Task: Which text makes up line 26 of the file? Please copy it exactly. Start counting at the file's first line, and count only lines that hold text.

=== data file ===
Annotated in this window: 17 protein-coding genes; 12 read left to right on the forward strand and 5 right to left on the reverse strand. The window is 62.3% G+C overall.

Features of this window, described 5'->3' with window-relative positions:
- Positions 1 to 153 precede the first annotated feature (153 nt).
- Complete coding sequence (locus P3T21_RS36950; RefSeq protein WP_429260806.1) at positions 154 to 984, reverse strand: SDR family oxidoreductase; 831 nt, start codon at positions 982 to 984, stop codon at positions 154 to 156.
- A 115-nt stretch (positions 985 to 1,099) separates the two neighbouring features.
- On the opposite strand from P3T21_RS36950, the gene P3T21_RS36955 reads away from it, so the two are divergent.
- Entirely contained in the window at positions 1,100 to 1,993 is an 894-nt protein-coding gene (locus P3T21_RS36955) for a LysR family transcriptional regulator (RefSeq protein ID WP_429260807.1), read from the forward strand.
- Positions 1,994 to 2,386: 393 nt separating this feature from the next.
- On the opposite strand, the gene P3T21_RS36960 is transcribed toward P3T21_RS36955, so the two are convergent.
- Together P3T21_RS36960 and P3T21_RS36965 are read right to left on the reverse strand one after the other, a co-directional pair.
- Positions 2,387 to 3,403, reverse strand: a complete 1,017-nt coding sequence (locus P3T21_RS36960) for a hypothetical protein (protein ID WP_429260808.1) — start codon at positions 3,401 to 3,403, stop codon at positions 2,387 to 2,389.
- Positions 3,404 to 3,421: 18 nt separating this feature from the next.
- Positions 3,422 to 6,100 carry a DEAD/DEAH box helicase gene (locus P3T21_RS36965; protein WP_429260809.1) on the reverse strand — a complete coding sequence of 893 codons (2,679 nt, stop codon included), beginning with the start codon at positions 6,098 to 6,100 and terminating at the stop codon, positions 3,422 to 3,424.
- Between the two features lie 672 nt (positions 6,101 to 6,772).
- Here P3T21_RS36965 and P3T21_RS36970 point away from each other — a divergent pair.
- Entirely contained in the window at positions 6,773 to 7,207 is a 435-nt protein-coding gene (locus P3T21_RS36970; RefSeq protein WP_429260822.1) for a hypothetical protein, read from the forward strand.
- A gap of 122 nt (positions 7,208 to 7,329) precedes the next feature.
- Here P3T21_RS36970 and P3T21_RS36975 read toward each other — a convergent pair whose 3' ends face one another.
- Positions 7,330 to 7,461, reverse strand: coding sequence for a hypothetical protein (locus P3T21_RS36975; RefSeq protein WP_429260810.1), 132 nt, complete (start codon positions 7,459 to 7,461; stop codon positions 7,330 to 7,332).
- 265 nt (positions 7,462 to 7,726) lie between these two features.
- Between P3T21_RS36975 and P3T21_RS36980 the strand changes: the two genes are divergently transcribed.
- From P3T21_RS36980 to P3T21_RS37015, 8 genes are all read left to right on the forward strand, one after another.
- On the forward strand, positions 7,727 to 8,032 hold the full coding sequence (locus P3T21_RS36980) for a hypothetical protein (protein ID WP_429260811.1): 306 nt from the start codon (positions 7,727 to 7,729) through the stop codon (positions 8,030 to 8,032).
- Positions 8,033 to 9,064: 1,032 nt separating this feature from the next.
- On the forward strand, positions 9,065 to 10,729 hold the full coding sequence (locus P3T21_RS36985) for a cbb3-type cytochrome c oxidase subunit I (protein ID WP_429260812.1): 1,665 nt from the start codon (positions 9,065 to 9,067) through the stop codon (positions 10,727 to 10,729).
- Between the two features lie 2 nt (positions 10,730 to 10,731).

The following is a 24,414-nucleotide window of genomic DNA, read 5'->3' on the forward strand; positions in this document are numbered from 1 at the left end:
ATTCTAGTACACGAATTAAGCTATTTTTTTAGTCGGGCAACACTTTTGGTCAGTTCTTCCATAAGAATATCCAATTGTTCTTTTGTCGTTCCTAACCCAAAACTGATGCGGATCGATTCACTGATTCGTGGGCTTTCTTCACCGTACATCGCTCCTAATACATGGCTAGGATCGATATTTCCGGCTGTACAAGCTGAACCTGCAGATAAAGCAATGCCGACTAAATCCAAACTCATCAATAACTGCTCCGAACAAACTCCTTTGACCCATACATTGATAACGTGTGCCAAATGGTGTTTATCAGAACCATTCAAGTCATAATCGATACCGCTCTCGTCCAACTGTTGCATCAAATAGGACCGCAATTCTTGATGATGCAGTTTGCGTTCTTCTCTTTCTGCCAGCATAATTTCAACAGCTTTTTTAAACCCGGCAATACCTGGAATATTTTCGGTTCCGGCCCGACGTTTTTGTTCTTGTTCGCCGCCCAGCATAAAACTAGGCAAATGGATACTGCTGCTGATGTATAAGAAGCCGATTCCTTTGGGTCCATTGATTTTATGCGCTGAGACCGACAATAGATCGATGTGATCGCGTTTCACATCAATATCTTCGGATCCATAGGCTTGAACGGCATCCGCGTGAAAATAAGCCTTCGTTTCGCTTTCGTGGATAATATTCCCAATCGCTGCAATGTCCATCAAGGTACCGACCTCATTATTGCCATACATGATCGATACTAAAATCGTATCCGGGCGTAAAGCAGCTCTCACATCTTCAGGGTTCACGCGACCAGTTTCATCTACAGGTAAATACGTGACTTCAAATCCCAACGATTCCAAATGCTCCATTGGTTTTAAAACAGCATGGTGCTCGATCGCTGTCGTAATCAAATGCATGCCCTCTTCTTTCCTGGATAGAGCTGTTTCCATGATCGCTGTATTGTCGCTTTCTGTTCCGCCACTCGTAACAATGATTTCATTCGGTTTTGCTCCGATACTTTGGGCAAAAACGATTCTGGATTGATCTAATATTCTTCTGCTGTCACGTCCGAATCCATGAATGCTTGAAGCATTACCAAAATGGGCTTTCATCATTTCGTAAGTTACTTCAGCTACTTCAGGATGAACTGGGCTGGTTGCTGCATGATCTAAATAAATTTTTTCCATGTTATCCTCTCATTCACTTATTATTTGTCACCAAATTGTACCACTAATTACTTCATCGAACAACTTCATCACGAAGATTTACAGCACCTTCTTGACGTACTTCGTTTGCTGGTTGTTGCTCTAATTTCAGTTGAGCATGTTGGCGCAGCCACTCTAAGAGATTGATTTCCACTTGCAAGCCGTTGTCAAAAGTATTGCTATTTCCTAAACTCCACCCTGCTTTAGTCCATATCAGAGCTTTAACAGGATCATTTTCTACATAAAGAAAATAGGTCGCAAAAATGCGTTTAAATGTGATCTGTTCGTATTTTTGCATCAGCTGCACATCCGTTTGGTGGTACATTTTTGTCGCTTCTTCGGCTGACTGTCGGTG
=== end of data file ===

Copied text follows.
- Between the two features lie 2 nt (positions 10,730 to 10,731).